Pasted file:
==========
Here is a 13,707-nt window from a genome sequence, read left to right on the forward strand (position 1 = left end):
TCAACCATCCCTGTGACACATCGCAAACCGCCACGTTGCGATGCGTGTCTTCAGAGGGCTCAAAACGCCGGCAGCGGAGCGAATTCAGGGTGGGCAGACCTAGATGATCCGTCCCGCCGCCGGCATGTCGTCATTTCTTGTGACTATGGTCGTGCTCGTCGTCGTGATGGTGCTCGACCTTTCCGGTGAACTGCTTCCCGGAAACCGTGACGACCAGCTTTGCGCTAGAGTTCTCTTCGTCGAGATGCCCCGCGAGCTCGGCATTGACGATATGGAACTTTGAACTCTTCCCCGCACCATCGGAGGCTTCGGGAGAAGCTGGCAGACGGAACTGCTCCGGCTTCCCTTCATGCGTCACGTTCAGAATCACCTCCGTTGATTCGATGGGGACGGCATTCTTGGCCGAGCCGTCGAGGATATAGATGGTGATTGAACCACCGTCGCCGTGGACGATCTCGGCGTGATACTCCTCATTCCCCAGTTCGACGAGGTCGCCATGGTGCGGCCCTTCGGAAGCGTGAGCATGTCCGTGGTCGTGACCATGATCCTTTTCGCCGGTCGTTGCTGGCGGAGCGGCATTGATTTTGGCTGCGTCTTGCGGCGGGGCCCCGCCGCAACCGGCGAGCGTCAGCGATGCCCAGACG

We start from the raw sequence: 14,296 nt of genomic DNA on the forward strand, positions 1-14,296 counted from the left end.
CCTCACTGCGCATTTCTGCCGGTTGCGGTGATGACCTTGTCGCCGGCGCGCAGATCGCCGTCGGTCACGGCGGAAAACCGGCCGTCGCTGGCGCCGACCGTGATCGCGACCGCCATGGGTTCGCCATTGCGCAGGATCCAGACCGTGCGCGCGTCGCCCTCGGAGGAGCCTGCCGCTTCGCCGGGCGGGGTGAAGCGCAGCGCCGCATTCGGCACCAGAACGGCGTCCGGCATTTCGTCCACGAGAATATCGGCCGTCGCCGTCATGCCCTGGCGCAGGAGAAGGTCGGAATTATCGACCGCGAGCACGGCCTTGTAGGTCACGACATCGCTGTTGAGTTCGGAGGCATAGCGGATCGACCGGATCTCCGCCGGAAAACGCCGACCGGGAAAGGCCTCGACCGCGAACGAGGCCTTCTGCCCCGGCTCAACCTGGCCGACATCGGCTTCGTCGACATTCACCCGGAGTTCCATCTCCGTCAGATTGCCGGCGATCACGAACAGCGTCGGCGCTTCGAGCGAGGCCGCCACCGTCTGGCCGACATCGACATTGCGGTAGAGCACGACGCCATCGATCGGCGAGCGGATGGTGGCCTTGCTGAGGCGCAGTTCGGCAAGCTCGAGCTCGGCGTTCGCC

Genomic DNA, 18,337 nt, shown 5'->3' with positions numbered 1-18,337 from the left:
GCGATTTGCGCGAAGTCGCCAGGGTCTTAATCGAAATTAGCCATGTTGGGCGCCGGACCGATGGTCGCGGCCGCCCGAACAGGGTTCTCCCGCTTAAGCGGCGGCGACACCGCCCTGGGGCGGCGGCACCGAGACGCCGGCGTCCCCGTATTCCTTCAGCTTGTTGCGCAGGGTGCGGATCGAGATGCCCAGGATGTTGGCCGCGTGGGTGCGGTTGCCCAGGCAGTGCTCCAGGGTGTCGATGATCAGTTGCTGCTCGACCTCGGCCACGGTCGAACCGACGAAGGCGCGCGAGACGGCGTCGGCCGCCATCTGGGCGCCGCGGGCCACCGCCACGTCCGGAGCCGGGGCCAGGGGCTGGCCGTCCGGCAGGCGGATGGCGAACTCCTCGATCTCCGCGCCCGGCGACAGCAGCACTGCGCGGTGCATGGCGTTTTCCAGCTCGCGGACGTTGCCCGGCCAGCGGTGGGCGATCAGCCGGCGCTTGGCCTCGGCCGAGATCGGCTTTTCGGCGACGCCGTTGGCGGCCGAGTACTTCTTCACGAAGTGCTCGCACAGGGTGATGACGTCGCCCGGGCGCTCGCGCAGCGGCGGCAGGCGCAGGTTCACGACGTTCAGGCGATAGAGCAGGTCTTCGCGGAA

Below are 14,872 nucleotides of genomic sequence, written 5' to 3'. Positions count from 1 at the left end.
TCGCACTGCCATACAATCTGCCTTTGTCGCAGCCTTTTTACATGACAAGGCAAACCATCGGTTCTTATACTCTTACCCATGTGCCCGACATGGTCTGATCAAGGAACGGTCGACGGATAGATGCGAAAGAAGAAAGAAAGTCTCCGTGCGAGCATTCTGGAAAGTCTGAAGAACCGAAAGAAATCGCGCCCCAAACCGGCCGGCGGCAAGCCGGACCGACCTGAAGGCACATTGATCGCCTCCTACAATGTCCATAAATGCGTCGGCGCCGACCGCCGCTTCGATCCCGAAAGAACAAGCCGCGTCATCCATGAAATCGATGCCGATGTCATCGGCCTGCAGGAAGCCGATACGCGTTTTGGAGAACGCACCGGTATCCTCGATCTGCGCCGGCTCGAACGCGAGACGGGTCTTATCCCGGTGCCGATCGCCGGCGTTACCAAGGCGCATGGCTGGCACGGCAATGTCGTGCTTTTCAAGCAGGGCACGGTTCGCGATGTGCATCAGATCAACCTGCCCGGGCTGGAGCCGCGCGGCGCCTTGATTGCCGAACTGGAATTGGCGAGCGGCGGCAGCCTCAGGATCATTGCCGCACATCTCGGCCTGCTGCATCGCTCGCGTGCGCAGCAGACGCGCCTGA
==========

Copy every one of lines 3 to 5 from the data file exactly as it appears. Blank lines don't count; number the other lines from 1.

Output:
We start from the raw sequence: 14,296 nt of genomic DNA on the forward strand, positions 1-14,296 counted from the left end.
CCTCACTGCGCATTTCTGCCGGTTGCGGTGATGACCTTGTCGCCGGCGCGCAGATCGCCGTCGGTCACGGCGGAAAACCGGCCGTCGCTGGCGCCGACCGTGATCGCGACCGCCATGGGTTCGCCATTGCGCAGGATCCAGACCGTGCGCGCGTCGCCCTCGGAGGAGCCTGCCGCTTCGCCGGGCGGGGTGAAGCGCAGCGCCGCATTCGGCACCAGAACGGCGTCCGGCATTTCGTCCACGAGAATATCGGCCGTCGCCGTCATGCCCTGGCGCAGGAGAAGGTCGGAATTATCGACCGCGAGCACGGCCTTGTAGGTCACGACATCGCTGTTGAGTTCGGAGGCATAGCGGATCGACCGGATCTCCGCCGGAAAACGCCGACCGGGAAAGGCCTCGACCGCGAACGAGGCCTTCTGCCCCGGCTCAACCTGGCCGACATCGGCTTCGTCGACATTCACCCGGAGTTCCATCTCCGTCAGATTGCCGGCGATCACGAACAGCGTCGGCGCTTCGAGCGAGGCCGCCACCGTCTGGCCGACATCGACATTGCGGTAGAGCACGACGCCATCGATCGGCGAGCGGATGGTGGCCTTGCTGAGGCGCAGTTCGGCAAGCTCGAGCTCGGCGTTCGCC

Genomic DNA, 18,337 nt, shown 5'->3' with positions numbered 1-18,337 from the left: